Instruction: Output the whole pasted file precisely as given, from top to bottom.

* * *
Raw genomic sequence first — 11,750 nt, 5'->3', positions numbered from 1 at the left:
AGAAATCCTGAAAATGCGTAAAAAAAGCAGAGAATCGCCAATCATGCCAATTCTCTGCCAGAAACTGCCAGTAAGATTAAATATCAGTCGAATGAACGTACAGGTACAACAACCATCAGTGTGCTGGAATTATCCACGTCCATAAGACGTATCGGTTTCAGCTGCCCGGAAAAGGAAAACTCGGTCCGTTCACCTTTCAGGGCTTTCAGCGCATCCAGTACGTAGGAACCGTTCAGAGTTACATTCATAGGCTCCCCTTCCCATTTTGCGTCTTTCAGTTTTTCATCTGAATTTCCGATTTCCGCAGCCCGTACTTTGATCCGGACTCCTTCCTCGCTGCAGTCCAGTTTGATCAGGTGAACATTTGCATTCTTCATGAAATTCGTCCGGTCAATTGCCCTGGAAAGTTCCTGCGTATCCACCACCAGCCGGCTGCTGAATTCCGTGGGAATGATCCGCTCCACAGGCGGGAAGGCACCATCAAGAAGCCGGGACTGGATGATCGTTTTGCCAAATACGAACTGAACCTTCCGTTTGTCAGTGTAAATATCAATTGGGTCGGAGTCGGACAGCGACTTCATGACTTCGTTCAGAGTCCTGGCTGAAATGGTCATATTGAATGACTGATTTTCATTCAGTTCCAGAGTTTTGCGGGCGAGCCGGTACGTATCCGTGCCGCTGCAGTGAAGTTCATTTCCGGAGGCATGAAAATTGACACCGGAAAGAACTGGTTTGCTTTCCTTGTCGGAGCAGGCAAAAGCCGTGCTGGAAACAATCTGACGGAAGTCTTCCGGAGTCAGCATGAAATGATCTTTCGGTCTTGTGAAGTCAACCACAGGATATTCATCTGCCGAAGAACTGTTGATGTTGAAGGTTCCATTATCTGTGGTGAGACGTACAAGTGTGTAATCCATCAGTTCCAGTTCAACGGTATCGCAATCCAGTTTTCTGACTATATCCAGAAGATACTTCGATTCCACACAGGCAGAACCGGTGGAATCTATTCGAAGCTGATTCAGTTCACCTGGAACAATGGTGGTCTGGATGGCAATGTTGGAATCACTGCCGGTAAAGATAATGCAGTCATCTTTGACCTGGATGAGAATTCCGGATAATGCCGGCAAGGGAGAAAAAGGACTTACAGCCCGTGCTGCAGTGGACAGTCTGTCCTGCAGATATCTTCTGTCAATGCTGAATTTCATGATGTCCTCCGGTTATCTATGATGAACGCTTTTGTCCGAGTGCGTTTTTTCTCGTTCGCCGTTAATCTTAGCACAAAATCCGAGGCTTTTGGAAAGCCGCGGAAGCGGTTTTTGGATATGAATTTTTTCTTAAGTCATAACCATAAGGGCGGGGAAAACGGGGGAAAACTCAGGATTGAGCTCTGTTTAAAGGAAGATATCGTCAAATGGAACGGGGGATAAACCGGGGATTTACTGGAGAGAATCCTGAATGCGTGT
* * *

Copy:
Raw genomic sequence first — 11,750 nt, 5'->3', positions numbered from 1 at the left:
AGAAATCCTGAAAATGCGTAAAAAAAGCAGAGAATCGCCAATCATGCCAATTCTCTGCCAGAAACTGCCAGTAAGATTAAATATCAGTCGAATGAACGTACAGGTACAACAACCATCAGTGTGCTGGAATTATCCACGTCCATAAGACGTATCGGTTTCAGCTGCCCGGAAAAGGAAAACTCGGTCCGTTCACCTTTCAGGGCTTTCAGCGCATCCAGTACGTAGGAACCGTTCAGAGTTACATTCATAGGCTCCCCTTCCCATTTTGCGTCTTTCAGTTTTTCATCTGAATTTCCGATTTCCGCAGCCCGTACTTTGATCCGGACTCCTTCCTCGCTGCAGTCCAGTTTGATCAGGTGAACATTTGCATTCTTCATGAAATTCGTCCGGTCAATTGCCCTGGAAAGTTCCTGCGTATCCACCACCAGCCGGCTGCTGAATTCCGTGGGAATGATCCGCTCCACAGGCGGGAAGGCACCATCAAGAAGCCGGGACTGGATGATCGTTTTGCCAAATACGAACTGAACCTTCCGTTTGTCAGTGTAAATATCAATTGGGTCGGAGTCGGACAGCGACTTCATGACTTCGTTCAGAGTCCTGGCTGAAATGGTCATATTGAATGACTGATTTTCATTCAGTTCCAGAGTTTTGCGGGCGAGCCGGTACGTATCCGTGCCGCTGCAGTGAAGTTCATTTCCGGAGGCATGAAAATTGACACCGGAAAGAACTGGTTTGCTTTCCTTGTCGGAGCAGGCAAAAGCCGTGCTGGAAACAATCTGACGGAAGTCTTCCGGAGTCAGCATGAAATGATCTTTCGGTCTTGTGAAGTCAACCACAGGATATTCATCTGCCGAAGAACTGTTGATGTTGAAGGTTCCATTATCTGTGGTGAGACGTACAAGTGTGTAATCCATCAGTTCCAGTTCAACGGTATCGCAATCCAGTTTTCTGACTATATCCAGAAGATACTTCGATTCCACACAGGCAGAACCGGTGGAATCTATTCGAAGCTGATTCAGTTCACCTGGAACAATGGTGGTCTGGATGGCAATGTTGGAATCACTGCCGGTAAAGATAATGCAGTCATCTTTGACCTGGATGAGAATTCCGGATAATGCCGGCAAGGGAGAAAAAGGACTTACAGCCCGTGCTGCAGTGGACAGTCTGTCCTGCAGATATCTTCTGTCAATGCTGAATTTCATGATGTCCTCCGGTTATCTATGATGAACGCTTTTGTCCGAGTGCGTTTTTTCTCGTTCGCCGTTAATCTTAGCACAAAATCCGAGGCTTTTGGAAAGCCGCGGAAGCGGTTTTTGGATATGAATTTTTTCTTAAGTCATAACCATAAGGGCGGGGAAAACGGGGGAAAACTCAGGATTGAGCTCTGTTTAAAGGAAGATATCGTCAAATGGAACGGGGGATAAACCGGGGATTTACTGGAGAGAATCCTGAATGCGTGT